Published Jun 20, 2016Apple Music chief creative officer and Nine Inch Nails frontman Trent Reznor called out video streaming site YouTube in an interview last week, calling its business "disingenuous," in addition to being "built on the backs of free, stolen content." Now, a whole lot more artists are adding their voices to the conversation.
In an advertisement that will run Tuesday (June 20) through Thursday with U.S. publications such as Politico and Roll Call, 180 performers and songwriters from multiple genres are calling for U.S. Congress to reform the Digital Millennium Copyright Act (DMCA), which gives sites like YouTube immunity from copyright infringement liability of its users so long as takedown notices from rightsholders are acknowledged. Labels and publishers say such a ruling gives the service a negotiating advantage that other streaming services don't have.
Artists supporting the reform include Taylor Swift, Vince Staples, U2 and Paul McCartney; 19 companies have also signed in support, including the "big three" major labels.
UPDATE (6/22, 9:00 a.m. EDT): The full list of artists who have lent their support to the ad has been revealed. It includes Ryan Adams, Beck, the Black Keys, Black Rebel Motorcycle Club, Leon Bridges, Chris Cornell, Elvis Costello, deadmau5, Elton John, Mick Jones, Lady Gaga, Yoko Ono, Duff McKagan, Miguel, Krist Novoselic, Pearl Jam, Pusha T, Queens of the Stone Age, Rush, Spoon, St. Vincent, Jack White, and tons more.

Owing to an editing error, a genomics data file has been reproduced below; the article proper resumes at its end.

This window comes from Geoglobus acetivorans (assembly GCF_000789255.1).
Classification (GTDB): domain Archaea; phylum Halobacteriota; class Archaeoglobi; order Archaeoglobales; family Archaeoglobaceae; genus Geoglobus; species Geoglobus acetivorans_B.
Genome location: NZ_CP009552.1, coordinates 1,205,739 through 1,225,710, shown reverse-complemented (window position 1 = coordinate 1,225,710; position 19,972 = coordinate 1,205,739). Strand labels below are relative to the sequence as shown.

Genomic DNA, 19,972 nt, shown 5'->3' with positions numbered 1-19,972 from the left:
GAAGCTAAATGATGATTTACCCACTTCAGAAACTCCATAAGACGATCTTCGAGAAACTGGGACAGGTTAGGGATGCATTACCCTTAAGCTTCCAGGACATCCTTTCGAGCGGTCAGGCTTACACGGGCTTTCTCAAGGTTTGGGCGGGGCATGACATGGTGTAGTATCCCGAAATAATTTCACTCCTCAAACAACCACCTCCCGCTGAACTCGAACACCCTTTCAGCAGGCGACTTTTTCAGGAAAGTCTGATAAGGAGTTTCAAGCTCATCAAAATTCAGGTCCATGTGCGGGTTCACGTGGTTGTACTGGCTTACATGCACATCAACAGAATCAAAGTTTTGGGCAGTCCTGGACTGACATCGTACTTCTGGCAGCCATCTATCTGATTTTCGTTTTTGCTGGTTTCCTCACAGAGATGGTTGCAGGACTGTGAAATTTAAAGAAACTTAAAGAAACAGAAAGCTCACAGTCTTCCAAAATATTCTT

The ad calls for "sensible reform that balances the interests of creators with the interests of the companies who exploit music for their financial enrichment," saying that the DMCA "has allowed major tech companies to grow and generate huge profits by creating ease of use for consumers to carry almost every recorded song in history in their pocket via a smartphone, while songwriters' and artists' earnings continue to diminish."
A YouTube spokesperson had this to say about Reznor's comments last week:
The overwhelming majority of labels and publishers have licensing agreements in place with YouTube to leave fan videos up on the platform and earn revenue from them. Today the revenue from fan uploaded content accounts for roughly 50 percent of the music industry's YouTube revenue. Any assertion that this content is largely unlicensed is false. To date, we have paid out over $3 billion to the music industry — and that number is growing year on year.
Reznor isn't the only one speaking out against the site's approach to paying artists. Late last year, Radiohead frontman Thom Yorke likened YouTube's handling of art and artists to that of Nazi Germany.